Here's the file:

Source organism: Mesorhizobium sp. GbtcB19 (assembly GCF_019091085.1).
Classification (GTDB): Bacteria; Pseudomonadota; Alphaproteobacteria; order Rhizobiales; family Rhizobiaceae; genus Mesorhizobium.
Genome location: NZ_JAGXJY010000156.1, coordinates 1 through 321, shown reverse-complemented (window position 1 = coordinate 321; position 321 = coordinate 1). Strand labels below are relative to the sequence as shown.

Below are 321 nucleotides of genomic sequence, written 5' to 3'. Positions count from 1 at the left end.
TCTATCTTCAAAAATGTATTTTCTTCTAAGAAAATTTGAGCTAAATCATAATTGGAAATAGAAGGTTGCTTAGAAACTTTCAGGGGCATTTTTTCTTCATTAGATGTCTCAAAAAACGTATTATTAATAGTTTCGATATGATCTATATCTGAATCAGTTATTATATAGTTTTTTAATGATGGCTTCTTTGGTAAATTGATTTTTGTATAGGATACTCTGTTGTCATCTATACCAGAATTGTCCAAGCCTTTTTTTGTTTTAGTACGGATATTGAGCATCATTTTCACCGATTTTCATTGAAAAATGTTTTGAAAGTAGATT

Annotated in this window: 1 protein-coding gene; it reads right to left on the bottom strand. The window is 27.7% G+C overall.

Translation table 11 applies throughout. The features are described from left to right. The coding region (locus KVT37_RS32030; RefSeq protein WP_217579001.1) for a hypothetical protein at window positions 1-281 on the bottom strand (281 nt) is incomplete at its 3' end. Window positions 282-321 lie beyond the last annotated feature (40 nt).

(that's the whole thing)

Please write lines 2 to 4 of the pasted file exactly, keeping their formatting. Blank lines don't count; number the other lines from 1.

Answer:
Classification (GTDB): Bacteria; Pseudomonadota; Alphaproteobacteria; order Rhizobiales; family Rhizobiaceae; genus Mesorhizobium.
Genome location: NZ_JAGXJY010000156.1, coordinates 1 through 321, shown reverse-complemented (window position 1 = coordinate 321; position 321 = coordinate 1). Strand labels below are relative to the sequence as shown.

Below are 321 nucleotides of genomic sequence, written 5' to 3'. Positions count from 1 at the left end.